Budtenders are the heart and soul of cannabis. They don’t just tend to the “buds” themselves but the entire dispensary, including the customers who step through the doors and the day-to-day operations that keep our industry alive.
Budtenders and other cannabis retail positions made up nearly half-a-million jobs in the United States in 2022, making it one of the fastest-growing industries in American history. On top of this, budtender jobs tend to pay significantly more than standard retail gigs, with more opportunities for growth within the organization. Read on to learn how to become a budtender and how receiving your budtender certification may be easier than you think.
Budtender Training 101
At this time, there is no federal standard for budtender certification. Some states and individual dispensaries have created expectations for prospective retail employees, including receiving budtender certification through the Certified Cannabis Budtender (CCBT) exam.
This budtender training covers areas such as cannabis uses, how to trim bud, point of sale (POS), inventory requirements, and the dreaded metric database system. Additionally, this national certification informs employers, clients, and customers that you know how to tend bud to the highest standards of the cannabis industry.
While some dispensaries incorporate their own training and tests, obtaining a CCBT budtenders license will help you prepare for everything that comes with working at a dispensary. This is especially important for answering customers’ questions and concerns about strains, uses, potencies, and consumption methods.
Benefits of Becoming a Budtender
On average, jobs in the cannabis industry pay 11% more than the U.S. median salary. Cannabis is one of the fastest-growing job markets and shows no signs of slowing down, especially if pot is ever legalized federally. Because of this, budtending is more than just a great job for a steady income — it could become your next full-fledged career. Other dispensary jobs you can grow into include cultivation and management.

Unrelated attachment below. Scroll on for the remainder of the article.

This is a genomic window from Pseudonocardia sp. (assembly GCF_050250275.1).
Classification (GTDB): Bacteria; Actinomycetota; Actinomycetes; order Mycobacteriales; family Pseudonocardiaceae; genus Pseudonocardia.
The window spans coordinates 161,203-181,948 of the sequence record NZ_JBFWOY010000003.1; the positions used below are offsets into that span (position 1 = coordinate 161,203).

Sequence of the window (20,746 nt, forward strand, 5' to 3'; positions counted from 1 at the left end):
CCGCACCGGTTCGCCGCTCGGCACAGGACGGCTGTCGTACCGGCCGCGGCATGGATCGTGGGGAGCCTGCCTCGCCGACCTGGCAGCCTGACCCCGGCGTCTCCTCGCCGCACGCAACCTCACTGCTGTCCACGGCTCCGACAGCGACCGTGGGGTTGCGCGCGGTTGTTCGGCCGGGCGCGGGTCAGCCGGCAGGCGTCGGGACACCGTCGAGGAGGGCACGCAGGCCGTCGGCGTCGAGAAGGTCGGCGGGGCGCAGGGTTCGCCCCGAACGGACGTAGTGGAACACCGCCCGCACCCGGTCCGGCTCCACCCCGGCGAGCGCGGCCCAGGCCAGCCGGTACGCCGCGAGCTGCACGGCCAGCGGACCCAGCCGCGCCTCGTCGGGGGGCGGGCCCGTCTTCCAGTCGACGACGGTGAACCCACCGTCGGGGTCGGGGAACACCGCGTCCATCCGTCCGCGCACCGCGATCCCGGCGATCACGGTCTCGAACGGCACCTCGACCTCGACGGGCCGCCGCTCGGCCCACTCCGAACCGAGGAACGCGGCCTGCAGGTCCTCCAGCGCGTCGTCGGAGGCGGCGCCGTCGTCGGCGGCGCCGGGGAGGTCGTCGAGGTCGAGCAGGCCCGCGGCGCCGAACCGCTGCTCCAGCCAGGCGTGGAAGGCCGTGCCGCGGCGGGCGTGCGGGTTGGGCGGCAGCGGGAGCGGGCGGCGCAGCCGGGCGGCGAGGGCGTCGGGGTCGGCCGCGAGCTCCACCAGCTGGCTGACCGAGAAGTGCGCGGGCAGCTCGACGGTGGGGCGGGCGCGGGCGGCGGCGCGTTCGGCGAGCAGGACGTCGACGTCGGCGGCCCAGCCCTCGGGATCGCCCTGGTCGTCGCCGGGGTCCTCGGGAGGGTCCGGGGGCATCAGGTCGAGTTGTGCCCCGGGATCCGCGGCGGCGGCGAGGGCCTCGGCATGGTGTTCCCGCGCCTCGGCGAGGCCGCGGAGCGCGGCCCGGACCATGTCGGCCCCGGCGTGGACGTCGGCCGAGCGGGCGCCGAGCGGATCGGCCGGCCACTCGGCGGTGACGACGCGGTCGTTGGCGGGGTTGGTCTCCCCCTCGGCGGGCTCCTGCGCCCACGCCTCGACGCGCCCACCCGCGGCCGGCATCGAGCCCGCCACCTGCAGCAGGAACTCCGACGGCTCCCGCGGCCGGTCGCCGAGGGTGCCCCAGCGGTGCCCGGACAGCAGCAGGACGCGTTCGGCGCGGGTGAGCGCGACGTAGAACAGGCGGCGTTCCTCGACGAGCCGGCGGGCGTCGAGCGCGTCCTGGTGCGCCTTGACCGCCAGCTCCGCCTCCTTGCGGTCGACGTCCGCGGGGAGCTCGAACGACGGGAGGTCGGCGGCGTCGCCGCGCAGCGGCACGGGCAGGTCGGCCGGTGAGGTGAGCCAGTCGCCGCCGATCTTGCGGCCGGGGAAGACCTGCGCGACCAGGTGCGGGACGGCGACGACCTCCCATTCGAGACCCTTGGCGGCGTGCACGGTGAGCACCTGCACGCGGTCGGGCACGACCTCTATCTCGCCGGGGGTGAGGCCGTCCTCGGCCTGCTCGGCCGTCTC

Who Can Become a Budtender?
While specifications vary by state and dispensary, candidates must generally meet the following qualifications to become a budtender:
- Be 18 years or older (or 21 in many states)
- Be a legal resident of the state they are working in
- Pass a background check
- Pass a criminal record check
- Have a high school diploma, GED, or applicable document
On top of these specifications, most dispensaries prefer candidates with multiple years of retail experience. Candidates should also have computer skills, mathematics skills, social skills, reliable transportation, and a flexible schedule. While cannabis experience or knowledge is usually preferred, budtender training can often fill the gaps.If you’re interested in becoming a budtender or simply expanding your knowledge of cannabis, then you should visit the Harbor House Collective. Our budtenders are deeply knowledgeable in different cannabis strains, uses, and procedures and will be happy to answer any questions you may have.